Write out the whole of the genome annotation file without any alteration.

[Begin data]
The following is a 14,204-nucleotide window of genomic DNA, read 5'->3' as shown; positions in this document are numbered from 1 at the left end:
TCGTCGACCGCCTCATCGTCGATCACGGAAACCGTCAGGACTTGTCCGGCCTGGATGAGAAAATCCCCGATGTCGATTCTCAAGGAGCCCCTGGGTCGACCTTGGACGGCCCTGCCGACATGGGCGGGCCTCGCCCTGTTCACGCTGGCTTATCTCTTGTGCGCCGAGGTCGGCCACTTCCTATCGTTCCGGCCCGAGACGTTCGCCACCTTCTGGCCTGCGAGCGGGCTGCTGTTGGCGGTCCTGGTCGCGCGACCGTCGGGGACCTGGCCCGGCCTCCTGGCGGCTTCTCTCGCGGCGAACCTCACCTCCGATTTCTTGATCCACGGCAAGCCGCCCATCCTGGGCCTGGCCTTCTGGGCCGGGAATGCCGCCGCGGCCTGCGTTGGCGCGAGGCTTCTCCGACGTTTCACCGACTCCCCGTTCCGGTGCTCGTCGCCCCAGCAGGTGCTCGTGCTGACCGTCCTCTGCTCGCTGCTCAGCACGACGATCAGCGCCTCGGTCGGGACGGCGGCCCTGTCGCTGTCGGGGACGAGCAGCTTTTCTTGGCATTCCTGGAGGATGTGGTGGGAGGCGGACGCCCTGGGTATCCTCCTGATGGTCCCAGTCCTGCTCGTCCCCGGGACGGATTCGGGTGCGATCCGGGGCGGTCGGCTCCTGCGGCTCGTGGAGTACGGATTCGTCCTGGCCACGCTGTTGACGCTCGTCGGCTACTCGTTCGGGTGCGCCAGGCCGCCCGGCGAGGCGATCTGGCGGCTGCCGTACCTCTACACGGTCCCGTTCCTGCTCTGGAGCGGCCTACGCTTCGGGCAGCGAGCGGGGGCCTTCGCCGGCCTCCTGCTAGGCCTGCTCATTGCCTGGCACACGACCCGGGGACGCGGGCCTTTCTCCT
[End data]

The following is a 14,204-nucleotide window of genomic DNA, read 5'->3' as shown; positions in this document are numbered from 1 at the left end:
TCGTCGACCGCCTCATCGTCGATCACGGAAACCGTCAGGACTTGTCCGGCCTGGATGAGAAAATCCCCGATGTCGATTCTCAAGGAGCCCCTGGGTCGACCTTGGACGGCCCTGCCGACATGGGCGGGCCTCGCCCTGTTCACGCTGGCTTATCTCTTGTGCGCCGAGGTCGGCCACTTCCTATCGTTCCGGCCCGAGACGTTCGCCACCTTCTGGCCTGCGAGCGGGCTGCTGTTGGCGGTCCTGGTCGCGCGACCGTCGGGGACCTGGCCCGGCCTCCTGGCGGCTTCTCTCGCGGCGAACCTCACCTCCGATTTCTTGATCCACGGCAAGCCGCCCATCCTGGGCCTGGCCTTCTGGGCCGGGAATGCCGCCGCGGCCTGCGTTGGCGCGAGGCTTCTCCGACGTTTCACCGACTCCCCGTTCCGGTGCTCGTCGCCCCAGCAGGTGCTCGTGCTGACCGTCCTCTGCTCGCTGCTCAGCACGACGATCAGCGCCTCGGTCGGGACGGCGGCCCTGTCGCTGTCGGGGACGAGCAGCTTTTCTTGGCATTCCTGGAGGATGTGGTGGGAGGCGGACGCCCTGGGTATCCTCCTGATGGTCCCAGTCCTGCTCGTCCCCGGGACGGATTCGGGTGCGATCCGGGGCGGTCGGCTCCTGCGGCTCGTGGAGTACGGATTCGTCCTGGCCACGCTGTTGACGCTCGTCGGCTACTCGTTCGGGTGCGCCAGGCCGCCCGGCGAGGCGATCTGGCGGCTGCCGTACCTCTACACGGTCCCGTTCCTGCTCTGGAGCGGCCTACGCTTCGGGCAGCGAGCGGGGGCCTTCGCCGGCCTCCTGCTAGGCCTGCTCATTGCCTGGCACACGACCCGGGGACGCGGGCCTTTCTCCT